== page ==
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Cat c6 4 acert engine

Cat c6 4 acert engine


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Cat c6 4 acert engine 4.2 8

3cat c5 4 mack engine 4.2 8

1cat c5 3.9 dfe 11

2cat c5 4 mack engine 4.2 8

2cat c5 3.9 dfe 11

3cat c6 4.2 8

4cat c6 4.2 8

3cat c6 4.2 8

4cat c6 4.2 8

4cat c6 4.2 8

Here is what I'm trying to do with my code:

for(cat = 0, cat<,4, cat++){

for(i=0, i<,5, i++){

cout <,<, cat <,<, ":" <,<, " | " <,<, i <,<, " : " <,<, " " <,<, (i+1) <,<, " | " <,<, my_array[i] <,<, " | " <,<, my_array[i+1] <,<, endl,

}

}

This is the error I'm getting:

error: non-const lvalue reference to type 'std::array<,unsigned short,

1ul>,' cannot bind to a temporary of type 'const unsigned short *'

I tried declaring the array my_array const but I still get this error.

How can I make my array constant and iterate over it without changing my array?

A:

I tried declaring the array my_array const but I still get this error

Because of the problem which @John Fultz and @Krishna identified, you cannot take reference to a pointer and change it without changing its value. You need to copy the array's elements before altering it and return the copy.

How can I make my array constant and iterate over it without changing my array?

Use std::array<,...>,::cbegin(), std::array<,...>,::cend(),

std::array<,...>,::data(), std::array<,...>,::at(index), std::array<,...>,::begin(), std::array<,...>,::end() or std::array<,...>,::value_type{}.

template<,std::size_t SIZE>,

std::array<,unsigned short, SIZE>, cat_array(unsigned short*&, my_array){

unsigned short* cat = my_array,

for(int i=0, i<,5, i++){

cat[i] = 10,

}

return std::array<,unsigned short, SIZE>,{

cat

},

}

If we declare a pointer to a array and try to change that array's elements using pointer arithmetic, the behavior is implementation-defined. It is undefined whether or not the object's original values are kept. The following example illustrates it:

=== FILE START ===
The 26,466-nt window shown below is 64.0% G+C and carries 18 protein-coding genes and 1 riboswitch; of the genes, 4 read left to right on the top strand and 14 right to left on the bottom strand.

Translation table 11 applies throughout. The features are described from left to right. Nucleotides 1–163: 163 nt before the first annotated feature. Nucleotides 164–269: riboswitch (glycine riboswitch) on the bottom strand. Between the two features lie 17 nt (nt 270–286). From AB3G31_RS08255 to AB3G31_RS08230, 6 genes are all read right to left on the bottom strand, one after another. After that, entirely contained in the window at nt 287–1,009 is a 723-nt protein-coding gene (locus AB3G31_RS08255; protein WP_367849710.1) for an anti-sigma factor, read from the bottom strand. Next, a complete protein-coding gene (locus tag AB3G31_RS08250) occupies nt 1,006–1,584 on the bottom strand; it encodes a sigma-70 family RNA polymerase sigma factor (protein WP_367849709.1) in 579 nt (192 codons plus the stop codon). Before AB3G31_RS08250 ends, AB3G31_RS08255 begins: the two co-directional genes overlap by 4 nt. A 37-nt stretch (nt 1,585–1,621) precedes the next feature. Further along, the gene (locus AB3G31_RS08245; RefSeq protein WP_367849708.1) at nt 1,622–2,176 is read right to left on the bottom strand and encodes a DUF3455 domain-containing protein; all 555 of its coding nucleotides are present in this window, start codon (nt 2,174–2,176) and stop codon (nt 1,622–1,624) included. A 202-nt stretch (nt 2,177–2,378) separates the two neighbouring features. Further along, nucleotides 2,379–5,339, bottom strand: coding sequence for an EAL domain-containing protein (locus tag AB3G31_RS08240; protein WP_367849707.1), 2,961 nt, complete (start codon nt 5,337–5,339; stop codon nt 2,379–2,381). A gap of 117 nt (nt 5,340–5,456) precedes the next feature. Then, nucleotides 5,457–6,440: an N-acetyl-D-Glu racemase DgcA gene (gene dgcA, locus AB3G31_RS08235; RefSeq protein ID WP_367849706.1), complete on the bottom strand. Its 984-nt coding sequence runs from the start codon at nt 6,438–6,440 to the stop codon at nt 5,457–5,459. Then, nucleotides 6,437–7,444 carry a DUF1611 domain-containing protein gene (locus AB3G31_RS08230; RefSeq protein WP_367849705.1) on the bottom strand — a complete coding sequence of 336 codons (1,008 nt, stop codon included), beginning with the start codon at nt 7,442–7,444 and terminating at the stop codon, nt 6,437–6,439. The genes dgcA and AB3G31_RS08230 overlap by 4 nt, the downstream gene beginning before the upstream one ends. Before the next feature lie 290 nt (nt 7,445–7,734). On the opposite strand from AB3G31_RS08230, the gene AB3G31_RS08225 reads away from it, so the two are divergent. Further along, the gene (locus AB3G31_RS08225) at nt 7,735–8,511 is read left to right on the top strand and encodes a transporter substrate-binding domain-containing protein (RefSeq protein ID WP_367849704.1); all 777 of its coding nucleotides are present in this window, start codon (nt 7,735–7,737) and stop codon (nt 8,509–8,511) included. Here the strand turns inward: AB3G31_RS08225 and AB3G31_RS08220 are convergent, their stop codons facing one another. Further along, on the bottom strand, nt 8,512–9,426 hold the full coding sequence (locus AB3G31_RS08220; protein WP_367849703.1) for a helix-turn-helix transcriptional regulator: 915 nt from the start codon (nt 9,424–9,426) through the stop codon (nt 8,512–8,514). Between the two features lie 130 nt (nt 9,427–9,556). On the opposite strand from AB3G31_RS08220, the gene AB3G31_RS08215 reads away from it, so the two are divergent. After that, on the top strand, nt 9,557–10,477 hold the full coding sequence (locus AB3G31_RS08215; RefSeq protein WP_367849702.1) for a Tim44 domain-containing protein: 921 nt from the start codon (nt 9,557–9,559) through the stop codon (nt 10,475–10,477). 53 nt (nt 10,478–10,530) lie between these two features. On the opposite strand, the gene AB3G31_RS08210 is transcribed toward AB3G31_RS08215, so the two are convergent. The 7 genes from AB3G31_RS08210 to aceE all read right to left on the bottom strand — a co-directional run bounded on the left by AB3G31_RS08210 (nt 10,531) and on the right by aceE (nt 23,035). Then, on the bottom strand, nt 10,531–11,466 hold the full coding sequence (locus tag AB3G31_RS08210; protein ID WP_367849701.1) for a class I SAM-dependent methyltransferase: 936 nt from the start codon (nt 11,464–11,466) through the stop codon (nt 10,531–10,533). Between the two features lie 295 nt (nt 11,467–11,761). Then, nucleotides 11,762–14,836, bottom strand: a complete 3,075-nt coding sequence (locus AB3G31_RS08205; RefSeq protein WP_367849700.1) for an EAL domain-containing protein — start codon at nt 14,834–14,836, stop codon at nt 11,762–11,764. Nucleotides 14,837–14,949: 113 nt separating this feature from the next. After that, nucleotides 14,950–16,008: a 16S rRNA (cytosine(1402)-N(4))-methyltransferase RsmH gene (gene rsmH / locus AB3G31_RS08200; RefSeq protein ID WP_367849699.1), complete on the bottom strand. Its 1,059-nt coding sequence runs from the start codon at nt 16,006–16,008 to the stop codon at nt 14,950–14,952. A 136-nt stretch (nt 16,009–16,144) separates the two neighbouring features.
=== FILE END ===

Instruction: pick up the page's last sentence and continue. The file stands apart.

int* p,

int const my_array[] = {0,1,2,3,4},

const int my_const_array[] = {0,1,2,3,4},

p = &,my_array,

*p = 5, // This works.

p = &,my_const_array,

*p = 5, // This doesn't.

A:

The answer to this question depends on how the pointer gets modified.

If the pointer is passed to a function by value, the pointer value is copied to the function argument, which is then modified. So all pointers in the array get modified. This modification affects the pointer, which now points to a different object.

If the pointer is passed by reference, the pointer itself is passed. Thus the pointer variable in the function can access the original memory. It can't modify the contents of that memory however, as it only refers to the memory as the argument value.

A:

Suppose you have the code like this:

int *array[5],

for(int i = 0, i <, 5, ++i)

array[i] = i,

As you know, this code, for instance, when compiled to assembly, the compiler will do some optimization like inline function or loop unrolling. The compiler can change the value of the array in-place.

If you have a const int *array[5],

This does not apply to the function like this:

void foo(const int *a)

{

int *b = a,

b[1] = 9,

}

because in this example, the compiler can't inline the function body and have to make a copy of a. But the compiler may inline the first for-loop of your code.

If you have a const int *array[5], and the pointer is passed by value, then the copy-constructor or move-constructor is always invoked when you are making a function call. The compiler may inline the first for-loop, too.

If you have a const int *array[5], and the pointer is passed by reference, then there will be a copy of the array. You may want to consider passing the address of the array.

As you can see, the compiler will use different rules depending on the function call context, which is why the return type of a function must be fully defined so that the compiler can make the right choice. The C standard says the following in the 6.9.3.2 paragraph 6:

When a function is called (6.2.2), unless the function is a

member of a class with virtual functions, the called function

is guaranteed to have a dedicated stack frame.

So in your particular code, you may invoke foo multiple times, which will make sure that you will have a copy of the array. But this won't happen in the code that you posted in the question, and thus the array will not have any value set.

And in other cases, the caller may use the function for read-only operations, and if the compiler inlines your function, the array may become read-only. For example, if you do


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